By Tim Tiner
Wind turbines and disease are taking a toll on bat populations here and south of the border. Can a combination of innovative solutions keep these nocturnal mammals off the endangered species list?
In his more than 40 years of studying, teaching and writing about bats, Brock Fenton has never been more gloomy about their prospects in Ontario. “There is not much good news on the horizon,” says the usually amiable, bespectacled professor of biology at the University of Western Ontario (UWO). “It’s very depressing.”
Fenton is distressed by two phenomena simultaneously threatening Ontario’s eight species of bats – one a devastating pandemic, the other the deadly edge of a much-trumpeted green technology. One of Canada’s leading bat authorities, Fenton has made exhaustive studies of the physiology, social behaviour, navigation, diet and habitat of bats. Nevertheless, he maintains that much of bat biology remains a mystery and no one knows the extent of the threats to these species. Bat habitat has been lost, and human intrusion in bat caves is a long-standing problem.
Over the past decade, however, dead bats have also been turning up – sometimes in significant numbers – beneath the roughly 700 wind turbines that have sprouted across the province. Biologists worry that the plan to triple the number of such towers in the next few years could tip a delicate balance for the normally long-lived animals with low reproductive rates.
This past winter delivered another wallop to Ontario’s bats. In March, the province reported its first cases, in the Bancroft-Minden area, of an invasive new fungus that appears most prominently as a white ring around the muzzles of hibernating bats. Though not fully understood, the fungus thrives in the cool, moist conditions inside winter bat caves. It seems to rouse them from hibernation, causing their body temperature to rise from near freezing and burn up the fat reserves they need to survive until spring. Starving, many bats take wing in broad daylight on a futile search for flying insects in subzero weather.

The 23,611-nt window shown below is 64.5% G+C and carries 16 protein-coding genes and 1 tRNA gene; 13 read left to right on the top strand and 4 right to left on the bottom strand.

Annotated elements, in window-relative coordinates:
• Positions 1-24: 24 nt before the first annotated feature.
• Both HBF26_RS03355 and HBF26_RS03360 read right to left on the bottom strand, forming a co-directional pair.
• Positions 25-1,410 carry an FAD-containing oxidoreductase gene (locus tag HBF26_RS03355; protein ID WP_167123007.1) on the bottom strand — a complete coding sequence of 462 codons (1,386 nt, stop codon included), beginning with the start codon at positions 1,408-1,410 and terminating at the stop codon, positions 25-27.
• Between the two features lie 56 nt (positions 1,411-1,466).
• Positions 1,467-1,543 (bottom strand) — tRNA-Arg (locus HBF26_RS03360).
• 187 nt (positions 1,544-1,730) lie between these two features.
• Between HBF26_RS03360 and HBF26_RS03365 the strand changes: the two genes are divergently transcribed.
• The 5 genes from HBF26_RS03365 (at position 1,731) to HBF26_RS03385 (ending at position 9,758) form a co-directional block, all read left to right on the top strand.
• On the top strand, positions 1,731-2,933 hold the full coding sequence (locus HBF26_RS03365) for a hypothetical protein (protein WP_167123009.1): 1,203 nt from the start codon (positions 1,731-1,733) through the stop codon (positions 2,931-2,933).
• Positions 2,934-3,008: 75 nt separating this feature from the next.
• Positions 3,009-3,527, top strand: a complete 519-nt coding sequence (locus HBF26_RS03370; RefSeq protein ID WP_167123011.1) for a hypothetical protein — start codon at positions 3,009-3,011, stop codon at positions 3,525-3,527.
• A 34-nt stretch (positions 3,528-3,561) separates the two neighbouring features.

By May, a time when the last bats leave their winter homes, or hibernacula, members of a veterinary organization had found the condition, dubbed “white nose syndrome,” at eight of 12 caves, abandoned mines and other locations they searched, in a band running from just north of Belleville to a little south of Timmins. In most cases, only small numbers of animals were affected, though hundreds died at one location in Timiskaming.
Across the border, the situation is dire. White nose syndrome has killed more than a million bats in the northeastern United States since the fungus was first detected at Howe Cavern, near Albany, in 2006. Of all the bats in affected caves and mines in New York State, Vermont, Massachusetts and Connecticut, approximately 92 percent died. In New York State, the world’s largest known colony of little brown bats (Ontario’s most common species) decreased from almost 200,000 animals to 3,000 in just two years. U.S. experts predict that the syndrome could extirpate the northeastern U.S. population of some 6.5 million little brown bats – representing 85 percent of the region’s hibernating species – within 10 years. As well, inventories in New York State and parts of New England found only 14 northern long-eared bats last winter, down from 742 two years earlier. “They are winning the race to the bottom because they started out at lower numbers,” says Alan Hicks, the mammal specialist with the endangered species unit of New York State’s Department of Environmental Conservation.